Kiyoko Fujimura

Buzzbuzzhome Corp.
March 23, 2010

Monopolies are a bad word in industrialized countries because our entire economic system is based on competitiveness and the gains from trade…so competition watchdogs are looking out for monopolistic behaviour to protect consumers from inflated prices. A famous case is the United States vs. Microsoft.

The issue at hand is whether the MLS system and CREA have created a market entrenched in anti-competitive behaviour. The reason?


The MLS system hosts 90% of listings in Canada and only CREA members are allowed to add listings to the system. Fair enough, CREA owns the system and maintains it…so only their members can add to it. But, the way the system is currently arranged, sellers must use agents for the full duration of the selling process. Hence, if you want to list a property on the MLS system, you must pay the agent the full commission. On the flip side, though, CREA was insulted as well. One agent said:

“Imagine, you want to sell your car so you go to the local car dealer and say you want to sell your car on your lot and put a for sale sign on it and not pay anything for it. What do you think they’ll say? No.” The Toronto Sun


That being said, CREA overturned this rule in a vote that had overwhelming support from its members (87%). Overturning that rule means that sellers would have the option to pay a flat-fee for listing on the MLS and providing a contact number instead of forcing them to pay for the full slate of services offered by selling agents.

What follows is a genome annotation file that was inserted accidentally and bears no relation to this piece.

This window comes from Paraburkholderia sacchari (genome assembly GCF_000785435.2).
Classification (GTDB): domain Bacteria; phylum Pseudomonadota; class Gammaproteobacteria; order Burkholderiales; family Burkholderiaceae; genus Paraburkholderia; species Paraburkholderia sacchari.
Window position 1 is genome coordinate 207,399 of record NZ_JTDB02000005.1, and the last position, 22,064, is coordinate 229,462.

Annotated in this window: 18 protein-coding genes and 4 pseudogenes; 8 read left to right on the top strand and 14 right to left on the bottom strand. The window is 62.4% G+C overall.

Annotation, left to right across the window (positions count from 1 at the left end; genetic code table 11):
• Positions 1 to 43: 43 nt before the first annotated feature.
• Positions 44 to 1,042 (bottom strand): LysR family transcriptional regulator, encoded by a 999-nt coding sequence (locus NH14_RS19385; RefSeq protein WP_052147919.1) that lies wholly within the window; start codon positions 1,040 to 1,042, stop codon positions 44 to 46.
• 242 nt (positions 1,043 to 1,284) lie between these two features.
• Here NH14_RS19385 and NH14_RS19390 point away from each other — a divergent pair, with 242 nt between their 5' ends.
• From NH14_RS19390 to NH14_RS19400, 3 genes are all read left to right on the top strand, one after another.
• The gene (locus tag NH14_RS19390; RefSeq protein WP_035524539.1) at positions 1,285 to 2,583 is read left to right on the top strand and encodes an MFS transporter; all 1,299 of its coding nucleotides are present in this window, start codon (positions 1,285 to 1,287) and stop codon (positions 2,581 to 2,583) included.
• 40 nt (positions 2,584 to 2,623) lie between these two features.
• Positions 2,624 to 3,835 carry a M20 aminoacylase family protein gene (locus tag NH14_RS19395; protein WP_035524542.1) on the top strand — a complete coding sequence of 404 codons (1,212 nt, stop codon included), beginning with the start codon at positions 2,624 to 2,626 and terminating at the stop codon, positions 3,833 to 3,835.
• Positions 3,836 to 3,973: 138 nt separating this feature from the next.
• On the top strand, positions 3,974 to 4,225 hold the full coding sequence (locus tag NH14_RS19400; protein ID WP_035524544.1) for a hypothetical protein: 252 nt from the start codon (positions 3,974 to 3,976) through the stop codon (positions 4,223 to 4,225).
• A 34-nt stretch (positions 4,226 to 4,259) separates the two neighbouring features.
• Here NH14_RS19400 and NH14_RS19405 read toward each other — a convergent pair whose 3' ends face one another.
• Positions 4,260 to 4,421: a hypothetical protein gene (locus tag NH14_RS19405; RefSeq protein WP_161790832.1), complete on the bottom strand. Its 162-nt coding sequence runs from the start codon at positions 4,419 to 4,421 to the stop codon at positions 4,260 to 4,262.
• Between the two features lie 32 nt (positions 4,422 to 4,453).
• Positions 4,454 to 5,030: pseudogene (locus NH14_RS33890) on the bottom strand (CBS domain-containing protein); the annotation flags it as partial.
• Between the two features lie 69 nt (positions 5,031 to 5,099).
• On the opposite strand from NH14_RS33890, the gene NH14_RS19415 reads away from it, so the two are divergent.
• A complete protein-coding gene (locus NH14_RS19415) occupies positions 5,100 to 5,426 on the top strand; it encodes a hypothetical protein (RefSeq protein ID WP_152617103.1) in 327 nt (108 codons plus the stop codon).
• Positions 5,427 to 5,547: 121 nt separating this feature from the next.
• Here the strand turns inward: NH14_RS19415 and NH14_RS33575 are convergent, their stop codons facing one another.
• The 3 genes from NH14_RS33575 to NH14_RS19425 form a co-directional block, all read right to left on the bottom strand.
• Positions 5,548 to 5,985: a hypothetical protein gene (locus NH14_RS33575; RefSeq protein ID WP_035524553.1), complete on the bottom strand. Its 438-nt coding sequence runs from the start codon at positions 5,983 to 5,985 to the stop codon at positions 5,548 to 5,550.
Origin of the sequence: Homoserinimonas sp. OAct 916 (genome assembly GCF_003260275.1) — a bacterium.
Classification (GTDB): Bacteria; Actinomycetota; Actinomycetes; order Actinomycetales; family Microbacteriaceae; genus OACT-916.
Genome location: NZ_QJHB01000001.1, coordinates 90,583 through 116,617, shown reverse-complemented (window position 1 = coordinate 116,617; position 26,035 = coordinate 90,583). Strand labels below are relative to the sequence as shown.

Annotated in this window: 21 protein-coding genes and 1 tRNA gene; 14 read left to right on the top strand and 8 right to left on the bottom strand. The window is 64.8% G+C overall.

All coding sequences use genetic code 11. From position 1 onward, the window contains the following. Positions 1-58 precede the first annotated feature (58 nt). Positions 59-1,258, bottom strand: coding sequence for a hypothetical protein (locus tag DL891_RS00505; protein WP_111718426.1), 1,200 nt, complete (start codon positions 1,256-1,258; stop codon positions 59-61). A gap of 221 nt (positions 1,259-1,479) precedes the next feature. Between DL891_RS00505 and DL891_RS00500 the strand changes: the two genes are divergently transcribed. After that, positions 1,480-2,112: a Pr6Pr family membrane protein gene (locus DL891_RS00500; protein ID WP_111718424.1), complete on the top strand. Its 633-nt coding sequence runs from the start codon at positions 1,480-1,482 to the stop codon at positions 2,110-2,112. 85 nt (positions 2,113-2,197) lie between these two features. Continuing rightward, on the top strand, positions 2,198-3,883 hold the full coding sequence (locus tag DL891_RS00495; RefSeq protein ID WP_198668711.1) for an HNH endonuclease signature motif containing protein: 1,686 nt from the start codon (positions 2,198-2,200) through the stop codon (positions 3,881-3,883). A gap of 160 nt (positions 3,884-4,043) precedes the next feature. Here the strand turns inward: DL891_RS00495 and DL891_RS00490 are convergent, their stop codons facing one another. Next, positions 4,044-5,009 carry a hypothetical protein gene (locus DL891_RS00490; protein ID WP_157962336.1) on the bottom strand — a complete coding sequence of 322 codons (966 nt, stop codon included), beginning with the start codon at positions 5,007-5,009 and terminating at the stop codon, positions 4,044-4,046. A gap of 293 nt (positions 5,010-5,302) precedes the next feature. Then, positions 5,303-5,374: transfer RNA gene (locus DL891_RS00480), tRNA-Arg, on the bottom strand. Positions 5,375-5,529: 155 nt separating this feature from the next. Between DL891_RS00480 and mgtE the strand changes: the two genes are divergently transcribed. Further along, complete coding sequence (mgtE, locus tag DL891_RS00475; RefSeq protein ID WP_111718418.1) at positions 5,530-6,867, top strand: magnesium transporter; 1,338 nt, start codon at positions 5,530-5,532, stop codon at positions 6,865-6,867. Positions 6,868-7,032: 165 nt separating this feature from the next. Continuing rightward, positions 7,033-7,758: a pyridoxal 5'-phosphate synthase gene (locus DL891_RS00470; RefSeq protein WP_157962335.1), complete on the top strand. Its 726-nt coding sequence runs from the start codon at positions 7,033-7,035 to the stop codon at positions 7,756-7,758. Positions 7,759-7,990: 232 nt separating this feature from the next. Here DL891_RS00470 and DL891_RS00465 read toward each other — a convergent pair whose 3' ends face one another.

However, their cry for mercy came with some strings.

Insiders say that the stumbling block is wording in the news rules stating that any additional service to be provided by the listing realtor is applicable to “regulatory requirements and the Rules of CREA and Boards/Associations”

This could mean that individual associations could make services even more anti-competitive. But Ripplinger, former president of CREA, said that no association would partake in anti-competitive behaviour because they would not want to chance the potential backlash from the Competition Bureau.


NO! The Bureau does not want to give individual boards/associations a mandate to make the rules even more anti-competitive and, even worse, more fragmented (which would make it more difficult for the Bureau to monitor).

They want an ‘a la carte’ style-list that allows sellers to choose what particular services they want to pay for. If sellers want to show their own homes, so be it!


Agents are confused and even a bit, dare I say, hurt by the claim that the industry is anti-competitive. They feel as though they have to fight for every bit of business.

Furthermore, agents feel it is an affront to their professional capabilities. After all, if sellers could do it all themselves, then we wouldn’t have agents at all. Agents hold that if many more private sales are conducted, the income previously allocated to agents for drafting offers etc. will be reallocated to lawyers for litigating private lawsuits regarding botched sales agreements.

That’s all we’ve got for now, folks, but check back for updates on this heated debate.

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